If you’re just starting out, the business world can be a maelstrom of confusion. This is especially true if you’re looking for advice.
It seems like everybody is shouting for attention, and you have to sift through all the so-called gurus (or even worse, “ninjas”) peddling their latest lame ebook. This stuff is rarely helpful, and it often exists just to make money for self-professed experts. In a nutshell, we’re inundated with junk, and it can be hard at first to tell the difference between hard-won knowledge and half-baked horseplay.
So, rather than give you advice myself, I’m going to point you in the direction of some high-quality material that will help any new entrepreneur get a leg up on understanding the business world. Some of them aren’t written by business people per se—but do you really want to hear somebody tell you for the umpteenth time that you need to buy low and sell high? True entrepreneurs generally prize creativity, so approach this list with an open mind.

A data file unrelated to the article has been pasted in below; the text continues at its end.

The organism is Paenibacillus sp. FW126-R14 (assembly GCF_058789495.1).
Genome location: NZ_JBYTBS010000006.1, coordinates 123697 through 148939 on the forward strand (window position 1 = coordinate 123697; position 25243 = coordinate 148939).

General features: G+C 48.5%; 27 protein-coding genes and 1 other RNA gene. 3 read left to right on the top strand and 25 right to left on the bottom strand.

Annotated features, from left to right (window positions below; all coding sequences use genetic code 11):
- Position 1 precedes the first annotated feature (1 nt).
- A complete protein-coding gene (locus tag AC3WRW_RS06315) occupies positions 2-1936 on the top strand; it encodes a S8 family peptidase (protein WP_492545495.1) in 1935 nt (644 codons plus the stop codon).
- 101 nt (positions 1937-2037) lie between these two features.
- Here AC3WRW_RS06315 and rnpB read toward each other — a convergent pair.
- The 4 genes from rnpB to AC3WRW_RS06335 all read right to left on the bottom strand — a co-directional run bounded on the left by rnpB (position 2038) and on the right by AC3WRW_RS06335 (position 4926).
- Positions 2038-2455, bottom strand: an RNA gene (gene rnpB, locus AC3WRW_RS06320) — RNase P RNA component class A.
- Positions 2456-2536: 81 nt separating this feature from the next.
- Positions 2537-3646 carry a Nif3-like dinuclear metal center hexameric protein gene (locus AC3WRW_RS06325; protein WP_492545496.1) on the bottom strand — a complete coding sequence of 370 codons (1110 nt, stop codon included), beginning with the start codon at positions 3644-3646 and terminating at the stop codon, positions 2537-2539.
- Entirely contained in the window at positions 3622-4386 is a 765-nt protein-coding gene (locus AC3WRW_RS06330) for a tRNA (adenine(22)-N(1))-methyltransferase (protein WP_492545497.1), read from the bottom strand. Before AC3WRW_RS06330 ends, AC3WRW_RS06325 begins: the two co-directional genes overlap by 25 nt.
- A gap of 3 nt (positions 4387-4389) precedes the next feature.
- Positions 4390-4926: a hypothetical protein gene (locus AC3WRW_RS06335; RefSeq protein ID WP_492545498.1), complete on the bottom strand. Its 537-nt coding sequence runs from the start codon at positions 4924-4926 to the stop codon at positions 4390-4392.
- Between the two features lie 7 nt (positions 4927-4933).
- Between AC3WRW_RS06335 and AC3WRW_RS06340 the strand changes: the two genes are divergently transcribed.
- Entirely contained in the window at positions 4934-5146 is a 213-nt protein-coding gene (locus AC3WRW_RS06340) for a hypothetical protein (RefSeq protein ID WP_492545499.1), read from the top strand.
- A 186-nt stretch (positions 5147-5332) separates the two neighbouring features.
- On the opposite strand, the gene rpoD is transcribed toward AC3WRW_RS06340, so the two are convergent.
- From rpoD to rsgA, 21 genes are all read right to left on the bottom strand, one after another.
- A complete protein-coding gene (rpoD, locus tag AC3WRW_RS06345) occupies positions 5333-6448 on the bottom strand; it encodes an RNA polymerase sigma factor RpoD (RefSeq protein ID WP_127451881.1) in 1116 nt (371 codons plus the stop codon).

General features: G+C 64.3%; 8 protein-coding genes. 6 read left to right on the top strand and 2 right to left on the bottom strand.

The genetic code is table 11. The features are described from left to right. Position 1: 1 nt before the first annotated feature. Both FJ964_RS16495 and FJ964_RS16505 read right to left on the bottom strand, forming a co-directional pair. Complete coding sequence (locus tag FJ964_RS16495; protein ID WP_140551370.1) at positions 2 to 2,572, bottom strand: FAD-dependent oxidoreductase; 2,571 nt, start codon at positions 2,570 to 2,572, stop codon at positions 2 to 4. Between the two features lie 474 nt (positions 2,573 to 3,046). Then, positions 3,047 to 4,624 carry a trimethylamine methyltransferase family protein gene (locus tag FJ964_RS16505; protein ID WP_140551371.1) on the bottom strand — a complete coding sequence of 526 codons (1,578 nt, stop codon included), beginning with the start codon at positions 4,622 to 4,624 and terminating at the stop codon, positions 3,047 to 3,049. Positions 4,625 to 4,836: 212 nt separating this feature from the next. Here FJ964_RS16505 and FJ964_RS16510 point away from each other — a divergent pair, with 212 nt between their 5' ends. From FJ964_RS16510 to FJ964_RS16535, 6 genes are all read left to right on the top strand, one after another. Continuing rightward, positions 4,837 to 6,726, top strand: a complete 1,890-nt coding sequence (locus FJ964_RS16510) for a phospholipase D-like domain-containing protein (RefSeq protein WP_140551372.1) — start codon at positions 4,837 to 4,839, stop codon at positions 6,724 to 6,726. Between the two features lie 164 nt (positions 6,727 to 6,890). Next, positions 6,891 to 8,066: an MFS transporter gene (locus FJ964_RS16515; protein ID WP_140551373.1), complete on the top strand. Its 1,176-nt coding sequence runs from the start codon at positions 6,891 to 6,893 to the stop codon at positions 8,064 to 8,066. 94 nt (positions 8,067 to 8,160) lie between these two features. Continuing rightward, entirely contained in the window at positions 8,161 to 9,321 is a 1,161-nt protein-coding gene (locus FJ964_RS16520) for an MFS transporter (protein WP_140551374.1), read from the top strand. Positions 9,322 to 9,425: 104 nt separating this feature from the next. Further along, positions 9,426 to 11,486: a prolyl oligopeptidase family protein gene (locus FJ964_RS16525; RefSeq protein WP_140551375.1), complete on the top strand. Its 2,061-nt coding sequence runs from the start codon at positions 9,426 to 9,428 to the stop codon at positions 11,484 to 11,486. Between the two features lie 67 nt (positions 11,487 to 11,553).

1. Everything I Know About Business I Learned from the Grateful Dead
This book was written by Deadhead and business scholar Barry Barnes. Barnes argues that the Grateful Dead pioneered innovative approaches to managing their band that would eventually be adopted by the wider corporate world.
The Dead tested conventional wisdom around the music business and refined their product and approach until they were one of the best-known and most profitable rock bands in the world.